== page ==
Can you fight against the government taking your land?

You received a letter in the mail that the government wants to purchase a portion of your property. Presently, you have your lawn landscaped nicely, and the portion they want would devalue your property in Ohio and ruin the work you'd put in.

You want to avoid them taking the land, but you're not sure if you have the right. What should you do?

Eminent domain: What is just compensation?

The U.S. Constitution allows for the governmental taking of private property for public use, but only after "just compensation" is paid. This is known as eminent domain. This process may seem wholly unfair, and in some instances that is the case. However, eminent domain can be challenged in a number of ways. One way is to question whether private property is truly being taken for public use. Another commonly contested matter is what constitutes "just compensation."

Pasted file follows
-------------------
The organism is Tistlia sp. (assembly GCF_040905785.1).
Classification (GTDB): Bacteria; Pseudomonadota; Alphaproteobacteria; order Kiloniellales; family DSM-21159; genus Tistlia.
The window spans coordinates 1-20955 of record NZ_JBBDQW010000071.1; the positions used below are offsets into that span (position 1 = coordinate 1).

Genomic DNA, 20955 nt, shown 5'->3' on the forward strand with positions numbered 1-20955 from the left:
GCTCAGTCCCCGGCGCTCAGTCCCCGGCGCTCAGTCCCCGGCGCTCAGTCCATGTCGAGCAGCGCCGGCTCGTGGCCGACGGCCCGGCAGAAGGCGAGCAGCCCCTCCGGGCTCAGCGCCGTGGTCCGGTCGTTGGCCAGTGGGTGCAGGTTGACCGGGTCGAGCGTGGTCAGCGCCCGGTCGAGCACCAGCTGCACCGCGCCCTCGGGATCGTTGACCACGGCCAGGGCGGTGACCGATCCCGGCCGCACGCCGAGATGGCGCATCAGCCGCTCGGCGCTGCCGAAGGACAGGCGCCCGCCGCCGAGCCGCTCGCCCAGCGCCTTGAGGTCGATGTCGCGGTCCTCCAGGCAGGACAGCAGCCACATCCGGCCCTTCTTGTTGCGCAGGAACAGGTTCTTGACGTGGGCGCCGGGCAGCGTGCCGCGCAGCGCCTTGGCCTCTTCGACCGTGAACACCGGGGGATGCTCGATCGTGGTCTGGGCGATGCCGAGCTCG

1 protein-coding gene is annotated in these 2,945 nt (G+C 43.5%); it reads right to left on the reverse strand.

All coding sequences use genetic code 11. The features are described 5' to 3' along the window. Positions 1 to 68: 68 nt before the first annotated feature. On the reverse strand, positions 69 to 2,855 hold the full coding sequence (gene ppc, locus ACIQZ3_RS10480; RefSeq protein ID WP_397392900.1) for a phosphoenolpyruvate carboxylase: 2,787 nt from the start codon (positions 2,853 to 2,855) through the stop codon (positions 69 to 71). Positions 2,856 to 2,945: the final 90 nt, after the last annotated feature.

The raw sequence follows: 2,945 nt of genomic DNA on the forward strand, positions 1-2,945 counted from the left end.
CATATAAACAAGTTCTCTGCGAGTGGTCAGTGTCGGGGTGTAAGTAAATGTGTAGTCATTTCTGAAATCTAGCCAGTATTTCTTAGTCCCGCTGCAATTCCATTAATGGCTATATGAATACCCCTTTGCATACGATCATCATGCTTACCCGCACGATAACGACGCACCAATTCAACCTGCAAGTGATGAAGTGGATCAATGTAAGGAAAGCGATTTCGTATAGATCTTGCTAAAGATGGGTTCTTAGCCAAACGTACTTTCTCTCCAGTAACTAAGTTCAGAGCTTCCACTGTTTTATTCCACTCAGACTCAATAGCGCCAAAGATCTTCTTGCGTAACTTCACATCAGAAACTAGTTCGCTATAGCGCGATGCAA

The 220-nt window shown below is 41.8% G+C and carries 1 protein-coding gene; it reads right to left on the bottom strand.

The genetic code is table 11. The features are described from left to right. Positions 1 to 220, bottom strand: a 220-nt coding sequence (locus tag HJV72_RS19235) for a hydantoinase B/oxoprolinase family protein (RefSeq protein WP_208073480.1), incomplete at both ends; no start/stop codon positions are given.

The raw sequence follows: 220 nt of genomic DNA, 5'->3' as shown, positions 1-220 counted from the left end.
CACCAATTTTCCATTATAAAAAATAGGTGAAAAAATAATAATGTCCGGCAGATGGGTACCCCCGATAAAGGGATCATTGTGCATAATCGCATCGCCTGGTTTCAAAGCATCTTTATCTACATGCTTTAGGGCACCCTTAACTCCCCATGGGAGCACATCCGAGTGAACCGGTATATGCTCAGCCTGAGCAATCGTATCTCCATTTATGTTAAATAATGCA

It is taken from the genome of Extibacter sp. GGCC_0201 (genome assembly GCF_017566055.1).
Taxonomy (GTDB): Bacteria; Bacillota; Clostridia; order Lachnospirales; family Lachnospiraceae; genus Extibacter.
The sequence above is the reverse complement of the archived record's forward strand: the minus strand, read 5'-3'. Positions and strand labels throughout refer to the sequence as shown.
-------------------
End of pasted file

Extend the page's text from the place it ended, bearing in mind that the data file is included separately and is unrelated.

The process of determining just compensation can be enormously complicated. While the goal of just compensation is to leave a property owner in the same financial position he or she would have been in if the taking never occurred, valuing a property and its depreciation due to government action can be challenging. To determine what constitutes just compensation, the parties involved typically try to calculate the fair market value of the land in question.

What is a nondisclosure agreement and its enforceability?